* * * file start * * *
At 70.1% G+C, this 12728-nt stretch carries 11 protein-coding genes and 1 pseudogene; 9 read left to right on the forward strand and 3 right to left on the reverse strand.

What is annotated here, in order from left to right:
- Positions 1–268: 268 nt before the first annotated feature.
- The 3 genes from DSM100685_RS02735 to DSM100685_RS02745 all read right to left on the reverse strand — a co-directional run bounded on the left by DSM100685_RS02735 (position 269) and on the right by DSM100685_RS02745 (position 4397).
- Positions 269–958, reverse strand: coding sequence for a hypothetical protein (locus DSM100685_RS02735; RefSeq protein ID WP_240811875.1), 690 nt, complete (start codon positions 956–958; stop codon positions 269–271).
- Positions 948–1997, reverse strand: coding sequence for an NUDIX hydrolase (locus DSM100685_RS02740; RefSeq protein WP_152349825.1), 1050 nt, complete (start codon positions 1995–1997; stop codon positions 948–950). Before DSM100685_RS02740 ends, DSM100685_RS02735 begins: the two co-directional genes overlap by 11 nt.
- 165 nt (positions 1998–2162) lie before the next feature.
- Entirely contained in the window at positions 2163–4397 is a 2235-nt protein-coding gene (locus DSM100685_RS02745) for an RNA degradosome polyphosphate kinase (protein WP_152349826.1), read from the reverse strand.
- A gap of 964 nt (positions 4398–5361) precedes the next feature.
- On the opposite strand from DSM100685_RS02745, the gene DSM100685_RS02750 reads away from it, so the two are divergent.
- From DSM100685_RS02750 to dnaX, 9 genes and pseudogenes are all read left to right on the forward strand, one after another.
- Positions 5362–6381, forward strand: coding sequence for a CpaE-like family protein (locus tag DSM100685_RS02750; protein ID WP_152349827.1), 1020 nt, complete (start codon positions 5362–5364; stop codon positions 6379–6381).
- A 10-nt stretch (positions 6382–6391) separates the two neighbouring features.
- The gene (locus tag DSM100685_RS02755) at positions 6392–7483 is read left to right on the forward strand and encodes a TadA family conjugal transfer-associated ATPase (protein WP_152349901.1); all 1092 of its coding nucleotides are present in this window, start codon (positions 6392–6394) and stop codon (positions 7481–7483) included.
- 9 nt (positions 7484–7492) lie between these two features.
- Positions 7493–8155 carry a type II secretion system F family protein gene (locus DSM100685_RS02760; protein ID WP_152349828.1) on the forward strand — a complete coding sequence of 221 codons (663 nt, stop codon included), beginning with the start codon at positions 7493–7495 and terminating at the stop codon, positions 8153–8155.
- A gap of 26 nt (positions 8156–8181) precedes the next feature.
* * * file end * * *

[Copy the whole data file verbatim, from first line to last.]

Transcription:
At 70.1% G+C, this 12728-nt stretch carries 11 protein-coding genes and 1 pseudogene; 9 read left to right on the forward strand and 3 right to left on the reverse strand.

What is annotated here, in order from left to right:
- Positions 1–268: 268 nt before the first annotated feature.
- The 3 genes from DSM100685_RS02735 to DSM100685_RS02745 all read right to left on the reverse strand — a co-directional run bounded on the left by DSM100685_RS02735 (position 269) and on the right by DSM100685_RS02745 (position 4397).
- Positions 269–958, reverse strand: coding sequence for a hypothetical protein (locus DSM100685_RS02735; RefSeq protein ID WP_240811875.1), 690 nt, complete (start codon positions 956–958; stop codon positions 269–271).
- Positions 948–1997, reverse strand: coding sequence for an NUDIX hydrolase (locus DSM100685_RS02740; RefSeq protein WP_152349825.1), 1050 nt, complete (start codon positions 1995–1997; stop codon positions 948–950). Before DSM100685_RS02740 ends, DSM100685_RS02735 begins: the two co-directional genes overlap by 11 nt.
- 165 nt (positions 1998–2162) lie before the next feature.
- Entirely contained in the window at positions 2163–4397 is a 2235-nt protein-coding gene (locus DSM100685_RS02745) for an RNA degradosome polyphosphate kinase (protein WP_152349826.1), read from the reverse strand.
- A gap of 964 nt (positions 4398–5361) precedes the next feature.
- On the opposite strand from DSM100685_RS02745, the gene DSM100685_RS02750 reads away from it, so the two are divergent.
- From DSM100685_RS02750 to dnaX, 9 genes and pseudogenes are all read left to right on the forward strand, one after another.
- Positions 5362–6381, forward strand: coding sequence for a CpaE-like family protein (locus tag DSM100685_RS02750; protein ID WP_152349827.1), 1020 nt, complete (start codon positions 5362–5364; stop codon positions 6379–6381).
- A 10-nt stretch (positions 6382–6391) separates the two neighbouring features.
- The gene (locus tag DSM100685_RS02755) at positions 6392–7483 is read left to right on the forward strand and encodes a TadA family conjugal transfer-associated ATPase (protein WP_152349901.1); all 1092 of its coding nucleotides are present in this window, start codon (positions 6392–6394) and stop codon (positions 7481–7483) included.
- 9 nt (positions 7484–7492) lie between these two features.
- Positions 7493–8155 carry a type II secretion system F family protein gene (locus DSM100685_RS02760; protein ID WP_152349828.1) on the forward strand — a complete coding sequence of 221 codons (663 nt, stop codon included), beginning with the start codon at positions 7493–7495 and terminating at the stop codon, positions 8153–8155.
- A gap of 26 nt (positions 8156–8181) precedes the next feature.